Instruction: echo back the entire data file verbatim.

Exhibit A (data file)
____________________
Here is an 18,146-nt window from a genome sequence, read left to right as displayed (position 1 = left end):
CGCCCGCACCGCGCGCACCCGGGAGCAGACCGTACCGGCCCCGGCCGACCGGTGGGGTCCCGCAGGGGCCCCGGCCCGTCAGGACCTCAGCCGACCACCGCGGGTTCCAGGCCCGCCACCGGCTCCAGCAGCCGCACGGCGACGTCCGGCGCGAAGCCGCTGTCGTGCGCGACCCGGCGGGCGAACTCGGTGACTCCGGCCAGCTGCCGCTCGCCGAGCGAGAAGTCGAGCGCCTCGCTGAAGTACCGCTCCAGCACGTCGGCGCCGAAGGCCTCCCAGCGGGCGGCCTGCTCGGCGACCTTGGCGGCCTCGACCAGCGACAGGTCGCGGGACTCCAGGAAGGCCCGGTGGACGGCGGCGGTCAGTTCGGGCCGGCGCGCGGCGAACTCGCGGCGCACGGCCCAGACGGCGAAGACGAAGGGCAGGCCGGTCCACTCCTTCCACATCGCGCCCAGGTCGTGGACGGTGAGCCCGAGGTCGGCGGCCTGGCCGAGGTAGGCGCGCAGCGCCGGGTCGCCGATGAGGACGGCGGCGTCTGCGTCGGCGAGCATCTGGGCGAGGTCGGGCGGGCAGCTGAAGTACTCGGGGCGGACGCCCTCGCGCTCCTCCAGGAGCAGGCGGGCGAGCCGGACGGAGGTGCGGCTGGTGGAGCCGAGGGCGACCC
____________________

Here is an 18,146-nt window from a genome sequence, read left to right as displayed (position 1 = left end):
CGCCCGCACCGCGCGCACCCGGGAGCAGACCGTACCGGCCCCGGCCGACCGGTGGGGTCCCGCAGGGGCCCCGGCCCGTCAGGACCTCAGCCGACCACCGCGGGTTCCAGGCCCGCCACCGGCTCCAGCAGCCGCACGGCGACGTCCGGCGCGAAGCCGCTGTCGTGCGCGACCCGGCGGGCGAACTCGGTGACTCCGGCCAGCTGCCGCTCGCCGAGCGAGAAGTCGAGCGCCTCGCTGAAGTACCGCTCCAGCACGTCGGCGCCGAAGGCCTCCCAGCGGGCGGCCTGCTCGGCGACCTTGGCGGCCTCGACCAGCGACAGGTCGCGGGACTCCAGGAAGGCCCGGTGGACGGCGGCGGTCAGTTCGGGCCGGCGCGCGGCGAACTCGCGGCGCACGGCCCAGACGGCGAAGACGAAGGGCAGGCCGGTCCACTCCTTCCACATCGCGCCCAGGTCGTGGACGGTGAGCCCGAGGTCGGCGGCCTGGCCGAGGTAGGCGCGCAGCGCCGGGTCGCCGATGAGGACGGCGGCGTCTGCGTCGGCGAGCATCTGGGCGAGGTCGGGCGGGCAGCTGAAGTACTCGGGGCGGACGCCCTCGCGCTCCTCCAGGAGCAGGCGGGCGAGCCGGACGGAGGTGCGGCTGGTGGAGCCGAGGGCGACCC